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The Swiss diplomat who saved thousands of Jews

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Under Swiss Protection: Jewish Eyewitness Accounts from Wartime Budapest, edited by Agnes Hirschi and Charlotte Schallié. Foreword by Timothy Snyder. (ibidem Press)

Hungary had been promulgating discriminatory laws against Jews for six years, when German forces began occupying the country in March 1944. The Germans ordered Hungary’s Jews to don yellow stars and crowd into ghettos, or join labour battalions, before beginning the deportations to Auschwitz, where 500,000 of them were murdered.

Only in Budapest did substantial numbers of Hungarian Jews – an estimated 60,000-70,000 – survive. They owe their lives both to good fortune and the efforts of a heroic network comprised of the Jewish Agency for Palestine, local Zionist organizations, the International Committee of the Red Cross, diplomats from five neutral countries, including Sweden’s Raoul Wallenberg, and sympathetic Hungarians.

The network’s catalyst and leader was Swiss Vice-Consul Carl Lutz (1895-1975). His little-known story of courage and ingenuity is told with fresh detail in the new book, Under Swiss Protection: Jewish Eyewitness Accounts from Wartime Budapest, which was co-edited by Agnes Hirschi, a Swiss journalist who is Lutz’s stepdaughter, and Charlotte Schallié, an associate professor of Germanic and Slavic studies at the University of Victoria.

The book presents 34 testimonies and tributes gathered from Jews who were rescued by Lutz, four testimonies from members of the Hungarian resistance, as well as historical documents and photos, and background information from Swiss historian François Wisar.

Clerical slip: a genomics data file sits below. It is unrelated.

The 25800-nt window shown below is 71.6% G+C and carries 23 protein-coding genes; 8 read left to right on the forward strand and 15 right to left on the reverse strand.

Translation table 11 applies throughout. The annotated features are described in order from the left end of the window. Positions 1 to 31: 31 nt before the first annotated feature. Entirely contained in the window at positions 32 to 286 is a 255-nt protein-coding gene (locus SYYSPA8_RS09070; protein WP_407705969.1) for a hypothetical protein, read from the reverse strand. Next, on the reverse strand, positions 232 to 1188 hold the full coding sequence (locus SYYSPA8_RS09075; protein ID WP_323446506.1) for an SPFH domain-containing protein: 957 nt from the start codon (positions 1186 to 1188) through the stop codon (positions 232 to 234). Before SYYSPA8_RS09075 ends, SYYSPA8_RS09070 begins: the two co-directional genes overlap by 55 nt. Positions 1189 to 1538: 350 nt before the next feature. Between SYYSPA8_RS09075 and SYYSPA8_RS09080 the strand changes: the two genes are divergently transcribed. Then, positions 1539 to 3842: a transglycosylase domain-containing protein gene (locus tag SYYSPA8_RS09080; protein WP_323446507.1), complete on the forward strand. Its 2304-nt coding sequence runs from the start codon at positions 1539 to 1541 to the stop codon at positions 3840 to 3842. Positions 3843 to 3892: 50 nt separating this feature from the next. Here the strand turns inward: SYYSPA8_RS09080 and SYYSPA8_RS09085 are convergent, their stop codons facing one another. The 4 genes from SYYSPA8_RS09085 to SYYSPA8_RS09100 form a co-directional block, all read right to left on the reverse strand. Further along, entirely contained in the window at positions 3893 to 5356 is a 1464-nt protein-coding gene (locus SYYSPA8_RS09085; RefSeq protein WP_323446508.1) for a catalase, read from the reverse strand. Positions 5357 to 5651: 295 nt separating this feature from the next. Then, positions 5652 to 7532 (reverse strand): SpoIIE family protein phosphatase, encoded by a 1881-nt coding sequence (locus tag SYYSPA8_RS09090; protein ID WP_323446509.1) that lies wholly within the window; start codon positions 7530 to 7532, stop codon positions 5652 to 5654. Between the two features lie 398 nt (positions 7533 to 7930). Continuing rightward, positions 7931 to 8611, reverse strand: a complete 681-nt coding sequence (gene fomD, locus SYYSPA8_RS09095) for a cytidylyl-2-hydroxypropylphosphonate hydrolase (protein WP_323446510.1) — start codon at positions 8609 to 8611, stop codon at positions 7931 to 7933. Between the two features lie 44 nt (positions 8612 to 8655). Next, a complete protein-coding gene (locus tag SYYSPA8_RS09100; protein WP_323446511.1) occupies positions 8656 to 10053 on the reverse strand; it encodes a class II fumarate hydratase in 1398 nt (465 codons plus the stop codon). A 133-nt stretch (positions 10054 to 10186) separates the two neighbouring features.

Lutz arrived at the Swiss Consulate in Budapest in 1942, after working as a Swiss vice-consul in British Mandate Palestine. As Wisar details, Lutz promptly negotiated with Hungary to allow 10,000 Jewish children to immigrate to Palestine.

By the spring of 1944, Lutz was negotiating with occupying German officials, including SS commander Adolf Eichmann. They agreed that 7,000 Jews would receive certificates allowing them to leave for Palestine under Swiss protection.

Those Jews never migrated, but Lutz – without permission from his government – extended the protection of each certificate to the holder’s entire family. That led to Lutz’s office issuing 50,000 protective letters, or schutzbriefe, to Jews in Budapest. Local Jewish organizations forged thousands more.

Those schutzbriefe were largely honoured by the Germans and the Arrow Cross, the pro-Nazi party that took power in Hungary in late 1944.

Lutz then gained Hungarian permission for schutzbriefe holders to move into 122 safe houses in Budapest, under the protection of Swiss and other neutral governments. The largest safe house, known as the “Glass House,” was a converted glass factory showroom that sheltered approximately 3,000 Jews, albeit in cramped, unsanitary conditions.